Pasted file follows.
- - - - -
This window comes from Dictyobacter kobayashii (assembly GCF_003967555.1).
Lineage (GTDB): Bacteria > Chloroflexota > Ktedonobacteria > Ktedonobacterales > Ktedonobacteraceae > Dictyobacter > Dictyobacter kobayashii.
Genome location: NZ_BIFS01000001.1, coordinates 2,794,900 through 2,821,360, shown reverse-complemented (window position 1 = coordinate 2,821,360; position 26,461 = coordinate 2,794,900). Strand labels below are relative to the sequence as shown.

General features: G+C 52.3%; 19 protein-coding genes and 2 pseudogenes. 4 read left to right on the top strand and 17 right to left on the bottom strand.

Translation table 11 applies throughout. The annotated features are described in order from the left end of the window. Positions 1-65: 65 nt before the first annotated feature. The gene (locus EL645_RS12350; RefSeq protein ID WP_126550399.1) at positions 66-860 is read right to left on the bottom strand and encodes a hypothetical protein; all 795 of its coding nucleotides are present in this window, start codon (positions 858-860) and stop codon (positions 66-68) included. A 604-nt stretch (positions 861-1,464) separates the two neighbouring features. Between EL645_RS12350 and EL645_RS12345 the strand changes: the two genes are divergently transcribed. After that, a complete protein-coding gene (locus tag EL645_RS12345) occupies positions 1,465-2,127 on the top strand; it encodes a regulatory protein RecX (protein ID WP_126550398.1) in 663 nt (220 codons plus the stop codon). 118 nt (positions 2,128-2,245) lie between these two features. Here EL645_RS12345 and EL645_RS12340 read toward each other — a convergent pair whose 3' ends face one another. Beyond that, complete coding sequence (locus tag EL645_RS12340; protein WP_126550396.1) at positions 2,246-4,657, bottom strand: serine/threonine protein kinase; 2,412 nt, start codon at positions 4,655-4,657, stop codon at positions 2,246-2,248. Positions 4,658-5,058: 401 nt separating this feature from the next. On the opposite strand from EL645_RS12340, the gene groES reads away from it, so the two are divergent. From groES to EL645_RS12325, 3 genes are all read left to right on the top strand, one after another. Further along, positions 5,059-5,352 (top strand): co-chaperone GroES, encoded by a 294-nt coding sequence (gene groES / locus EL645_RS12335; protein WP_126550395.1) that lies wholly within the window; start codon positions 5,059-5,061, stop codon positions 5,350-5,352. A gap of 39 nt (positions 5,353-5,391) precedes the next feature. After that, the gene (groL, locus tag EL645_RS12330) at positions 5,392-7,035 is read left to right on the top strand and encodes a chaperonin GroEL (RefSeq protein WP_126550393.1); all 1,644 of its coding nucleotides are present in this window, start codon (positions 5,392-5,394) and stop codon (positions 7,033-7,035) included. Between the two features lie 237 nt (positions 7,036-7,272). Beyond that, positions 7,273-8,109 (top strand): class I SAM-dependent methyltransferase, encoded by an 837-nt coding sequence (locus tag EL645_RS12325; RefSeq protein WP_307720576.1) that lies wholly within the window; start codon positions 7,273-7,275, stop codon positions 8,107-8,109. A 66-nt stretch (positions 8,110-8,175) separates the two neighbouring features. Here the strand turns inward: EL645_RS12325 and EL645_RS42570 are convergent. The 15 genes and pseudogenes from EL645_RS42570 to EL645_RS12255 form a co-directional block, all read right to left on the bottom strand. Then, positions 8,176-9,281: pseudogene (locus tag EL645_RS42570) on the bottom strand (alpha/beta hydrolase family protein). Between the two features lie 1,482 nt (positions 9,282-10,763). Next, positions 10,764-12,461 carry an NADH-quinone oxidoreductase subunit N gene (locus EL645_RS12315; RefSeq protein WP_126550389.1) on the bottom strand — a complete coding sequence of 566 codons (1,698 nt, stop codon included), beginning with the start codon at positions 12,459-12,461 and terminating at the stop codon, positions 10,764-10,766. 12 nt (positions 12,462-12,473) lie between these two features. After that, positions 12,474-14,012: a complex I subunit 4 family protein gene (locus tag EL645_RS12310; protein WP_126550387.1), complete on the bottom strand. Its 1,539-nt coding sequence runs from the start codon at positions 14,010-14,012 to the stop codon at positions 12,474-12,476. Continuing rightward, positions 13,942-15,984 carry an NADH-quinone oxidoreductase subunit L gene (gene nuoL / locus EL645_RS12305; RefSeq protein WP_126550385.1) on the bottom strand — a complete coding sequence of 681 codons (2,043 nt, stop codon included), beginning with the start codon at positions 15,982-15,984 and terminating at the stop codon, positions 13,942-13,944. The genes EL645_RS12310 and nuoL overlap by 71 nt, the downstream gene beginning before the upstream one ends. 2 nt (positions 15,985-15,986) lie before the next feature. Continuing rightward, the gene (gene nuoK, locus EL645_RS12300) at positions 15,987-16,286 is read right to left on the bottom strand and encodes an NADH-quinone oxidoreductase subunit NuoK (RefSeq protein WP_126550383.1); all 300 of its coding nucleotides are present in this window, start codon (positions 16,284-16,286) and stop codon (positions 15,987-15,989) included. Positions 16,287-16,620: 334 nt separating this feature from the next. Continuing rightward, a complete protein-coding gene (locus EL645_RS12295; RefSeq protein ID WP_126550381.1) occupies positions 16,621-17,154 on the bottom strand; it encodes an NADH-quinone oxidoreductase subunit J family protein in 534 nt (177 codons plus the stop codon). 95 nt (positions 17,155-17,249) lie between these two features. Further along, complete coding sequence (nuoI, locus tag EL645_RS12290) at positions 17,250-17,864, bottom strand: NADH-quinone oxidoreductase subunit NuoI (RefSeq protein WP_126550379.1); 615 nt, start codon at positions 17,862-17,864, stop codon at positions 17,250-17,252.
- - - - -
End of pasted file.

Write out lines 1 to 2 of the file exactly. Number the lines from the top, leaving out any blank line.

This window comes from Dictyobacter kobayashii (assembly GCF_003967555.1).
Lineage (GTDB): Bacteria > Chloroflexota > Ktedonobacteria > Ktedonobacterales > Ktedonobacteraceae > Dictyobacter > Dictyobacter kobayashii.